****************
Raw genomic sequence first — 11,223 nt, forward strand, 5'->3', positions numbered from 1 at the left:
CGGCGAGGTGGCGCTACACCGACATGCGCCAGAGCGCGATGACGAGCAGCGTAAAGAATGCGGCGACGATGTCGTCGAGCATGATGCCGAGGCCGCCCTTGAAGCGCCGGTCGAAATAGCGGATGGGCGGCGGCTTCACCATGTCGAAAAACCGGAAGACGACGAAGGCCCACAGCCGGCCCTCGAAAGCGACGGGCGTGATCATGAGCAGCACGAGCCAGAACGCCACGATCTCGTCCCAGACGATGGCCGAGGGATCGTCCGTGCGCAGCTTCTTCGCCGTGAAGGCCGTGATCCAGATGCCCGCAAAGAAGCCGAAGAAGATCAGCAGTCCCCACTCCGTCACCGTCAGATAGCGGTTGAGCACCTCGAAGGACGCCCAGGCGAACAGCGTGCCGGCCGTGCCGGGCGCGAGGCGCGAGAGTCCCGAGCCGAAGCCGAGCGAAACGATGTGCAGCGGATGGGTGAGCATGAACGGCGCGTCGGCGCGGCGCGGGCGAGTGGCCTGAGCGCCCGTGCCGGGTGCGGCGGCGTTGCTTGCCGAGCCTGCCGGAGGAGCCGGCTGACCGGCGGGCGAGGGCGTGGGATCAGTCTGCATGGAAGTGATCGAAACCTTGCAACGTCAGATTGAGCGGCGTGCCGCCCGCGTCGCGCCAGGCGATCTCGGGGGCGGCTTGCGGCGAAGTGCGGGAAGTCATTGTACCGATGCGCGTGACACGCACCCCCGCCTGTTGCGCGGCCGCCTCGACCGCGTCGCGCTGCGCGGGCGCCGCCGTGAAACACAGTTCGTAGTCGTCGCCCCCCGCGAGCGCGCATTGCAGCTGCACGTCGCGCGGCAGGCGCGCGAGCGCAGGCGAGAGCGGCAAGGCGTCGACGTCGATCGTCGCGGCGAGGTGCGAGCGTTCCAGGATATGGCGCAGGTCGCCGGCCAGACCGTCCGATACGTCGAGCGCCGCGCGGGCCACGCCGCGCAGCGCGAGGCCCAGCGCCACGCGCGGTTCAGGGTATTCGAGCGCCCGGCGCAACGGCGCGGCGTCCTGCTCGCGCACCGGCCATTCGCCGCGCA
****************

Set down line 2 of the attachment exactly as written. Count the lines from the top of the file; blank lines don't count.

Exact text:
CGGCGAGGTGGCGCTACACCGACATGCGCCAGAGCGCGATGACGAGCAGCGTAAAGAATGCGGCGACGATGTCGTCGAGCATGATGCCGAGGCCGCCCTTGAAGCGCCGGTCGAAATAGCGGATGGGCGGCGGCTTCACCATGTCGAAAAACCGGAAGACGACGAAGGCCCACAGCCGGCCCTCGAAAGCGACGGGCGTGATCATGAGCAGCACGAGCCAGAACGCCACGATCTCGTCCCAGACGATGGCCGAGGGATCGTCCGTGCGCAGCTTCTTCGCCGTGAAGGCCGTGATCCAGATGCCCGCAAAGAAGCCGAAGAAGATCAGCAGTCCCCACTCCGTCACCGTCAGATAGCGGTTGAGCACCTCGAAGGACGCCCAGGCGAACAGCGTGCCGGCCGTGCCGGGCGCGAGGCGCGAGAGTCCCGAGCCGAAGCCGAGCGAAACGATGTGCAGCGGATGGGTGAGCATGAACGGCGCGTCGGCGCGGCGCGGGCGAGTGGCCTGAGCGCCCGTGCCGGGTGCGGCGGCGTTGCTTGCCGAGCCTGCCGGAGGAGCCGGCTGACCGGCGGGCGAGGGCGTGGGATCAGTCTGCATGGAAGTGATCGAAACCTTGCAACGTCAGATTGAGCGGCGTGCCGCCCGCGTCGCGCCAGGCGATCTCGGGGGCGGCTTGCGGCGAAGTGCGGGAAGTCATTGTACCGATGCGCGTGACACGCACCCCCGCCTGTTGCGCGGCCGCCTCGACCGCGTCGCGCTGCGCGGGCGCCGCCGTGAAACACAGTTCGTAGTCGTCGCCCCCCGCGAGCGCGCATTGCAGCTGCACGTCGCGCGGCAGGCGCGCGAGCGCAGGCGAGAGCGGCAAGGCGTCGACGTCGATCGTCGCGGCGAGGTGCGAGCGTTCCAGGATATGGCGCAGGTCGCCGGCCAGACCGTCCGATACGTCGAGCGCCGCGCGGGCCACGCCGCGCAGCGCGAGGCCCAGCGCCACGCGCGGTTCAGGGTATTCGAGCGCCCGGCGCAACGGCGCGGCGTCCTGCTCGCGCACCGGCCATTCGCCGCGCA